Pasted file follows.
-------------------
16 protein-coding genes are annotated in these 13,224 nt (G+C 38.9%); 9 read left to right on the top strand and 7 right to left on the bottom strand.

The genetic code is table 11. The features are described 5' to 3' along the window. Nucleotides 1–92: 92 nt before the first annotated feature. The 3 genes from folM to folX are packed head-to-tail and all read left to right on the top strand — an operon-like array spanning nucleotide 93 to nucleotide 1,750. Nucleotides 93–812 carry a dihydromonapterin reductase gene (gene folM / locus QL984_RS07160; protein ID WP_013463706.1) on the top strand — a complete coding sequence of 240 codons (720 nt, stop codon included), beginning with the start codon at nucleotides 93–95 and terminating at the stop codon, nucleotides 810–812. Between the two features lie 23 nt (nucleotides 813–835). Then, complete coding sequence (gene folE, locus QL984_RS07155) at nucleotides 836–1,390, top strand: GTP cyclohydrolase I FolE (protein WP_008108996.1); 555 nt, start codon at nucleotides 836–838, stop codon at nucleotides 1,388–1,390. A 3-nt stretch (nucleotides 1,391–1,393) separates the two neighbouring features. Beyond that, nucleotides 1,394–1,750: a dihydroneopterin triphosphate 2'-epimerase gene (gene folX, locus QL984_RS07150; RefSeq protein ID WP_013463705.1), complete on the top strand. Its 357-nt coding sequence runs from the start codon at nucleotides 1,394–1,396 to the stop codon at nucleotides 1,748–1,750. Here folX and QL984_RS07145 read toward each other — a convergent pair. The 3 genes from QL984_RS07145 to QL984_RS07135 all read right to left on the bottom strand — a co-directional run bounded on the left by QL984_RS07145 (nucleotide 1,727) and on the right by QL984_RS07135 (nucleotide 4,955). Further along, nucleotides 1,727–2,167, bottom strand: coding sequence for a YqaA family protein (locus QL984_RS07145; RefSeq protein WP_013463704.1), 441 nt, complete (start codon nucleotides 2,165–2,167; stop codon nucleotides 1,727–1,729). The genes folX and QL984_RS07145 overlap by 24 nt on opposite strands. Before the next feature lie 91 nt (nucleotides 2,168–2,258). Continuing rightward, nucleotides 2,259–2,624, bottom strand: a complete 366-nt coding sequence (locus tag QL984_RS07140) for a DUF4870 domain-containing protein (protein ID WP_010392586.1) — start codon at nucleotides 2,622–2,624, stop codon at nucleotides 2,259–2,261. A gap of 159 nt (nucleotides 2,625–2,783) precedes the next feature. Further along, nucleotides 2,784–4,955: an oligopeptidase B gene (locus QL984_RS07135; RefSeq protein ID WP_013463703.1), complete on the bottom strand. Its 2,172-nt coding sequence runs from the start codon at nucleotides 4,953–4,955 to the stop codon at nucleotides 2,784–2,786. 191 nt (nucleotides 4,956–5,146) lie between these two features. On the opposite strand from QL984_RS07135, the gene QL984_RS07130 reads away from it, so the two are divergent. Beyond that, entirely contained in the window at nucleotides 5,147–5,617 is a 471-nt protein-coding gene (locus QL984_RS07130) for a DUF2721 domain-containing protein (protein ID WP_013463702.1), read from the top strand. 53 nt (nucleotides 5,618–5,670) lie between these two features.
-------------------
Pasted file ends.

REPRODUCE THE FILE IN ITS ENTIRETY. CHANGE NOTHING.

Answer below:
16 protein-coding genes are annotated in these 13,224 nt (G+C 38.9%); 9 read left to right on the top strand and 7 right to left on the bottom strand.

The genetic code is table 11. The features are described 5' to 3' along the window. Nucleotides 1–92: 92 nt before the first annotated feature. The 3 genes from folM to folX are packed head-to-tail and all read left to right on the top strand — an operon-like array spanning nucleotide 93 to nucleotide 1,750. Nucleotides 93–812 carry a dihydromonapterin reductase gene (gene folM / locus QL984_RS07160; protein ID WP_013463706.1) on the top strand — a complete coding sequence of 240 codons (720 nt, stop codon included), beginning with the start codon at nucleotides 93–95 and terminating at the stop codon, nucleotides 810–812. Between the two features lie 23 nt (nucleotides 813–835). Then, complete coding sequence (gene folE, locus QL984_RS07155) at nucleotides 836–1,390, top strand: GTP cyclohydrolase I FolE (protein WP_008108996.1); 555 nt, start codon at nucleotides 836–838, stop codon at nucleotides 1,388–1,390. A 3-nt stretch (nucleotides 1,391–1,393) separates the two neighbouring features. Beyond that, nucleotides 1,394–1,750: a dihydroneopterin triphosphate 2'-epimerase gene (gene folX, locus QL984_RS07150; RefSeq protein ID WP_013463705.1), complete on the top strand. Its 357-nt coding sequence runs from the start codon at nucleotides 1,394–1,396 to the stop codon at nucleotides 1,748–1,750. Here folX and QL984_RS07145 read toward each other — a convergent pair. The 3 genes from QL984_RS07145 to QL984_RS07135 all read right to left on the bottom strand — a co-directional run bounded on the left by QL984_RS07145 (nucleotide 1,727) and on the right by QL984_RS07135 (nucleotide 4,955). Further along, nucleotides 1,727–2,167, bottom strand: coding sequence for a YqaA family protein (locus QL984_RS07145; RefSeq protein WP_013463704.1), 441 nt, complete (start codon nucleotides 2,165–2,167; stop codon nucleotides 1,727–1,729). The genes folX and QL984_RS07145 overlap by 24 nt on opposite strands. Before the next feature lie 91 nt (nucleotides 2,168–2,258). Continuing rightward, nucleotides 2,259–2,624, bottom strand: a complete 366-nt coding sequence (locus tag QL984_RS07140) for a DUF4870 domain-containing protein (protein ID WP_010392586.1) — start codon at nucleotides 2,622–2,624, stop codon at nucleotides 2,259–2,261. A gap of 159 nt (nucleotides 2,625–2,783) precedes the next feature. Further along, nucleotides 2,784–4,955: an oligopeptidase B gene (locus QL984_RS07135; RefSeq protein ID WP_013463703.1), complete on the bottom strand. Its 2,172-nt coding sequence runs from the start codon at nucleotides 4,953–4,955 to the stop codon at nucleotides 2,784–2,786. 191 nt (nucleotides 4,956–5,146) lie between these two features. On the opposite strand from QL984_RS07135, the gene QL984_RS07130 reads away from it, so the two are divergent. Beyond that, entirely contained in the window at nucleotides 5,147–5,617 is a 471-nt protein-coding gene (locus QL984_RS07130) for a DUF2721 domain-containing protein (protein ID WP_013463702.1), read from the top strand. 53 nt (nucleotides 5,618–5,670) lie between these two features.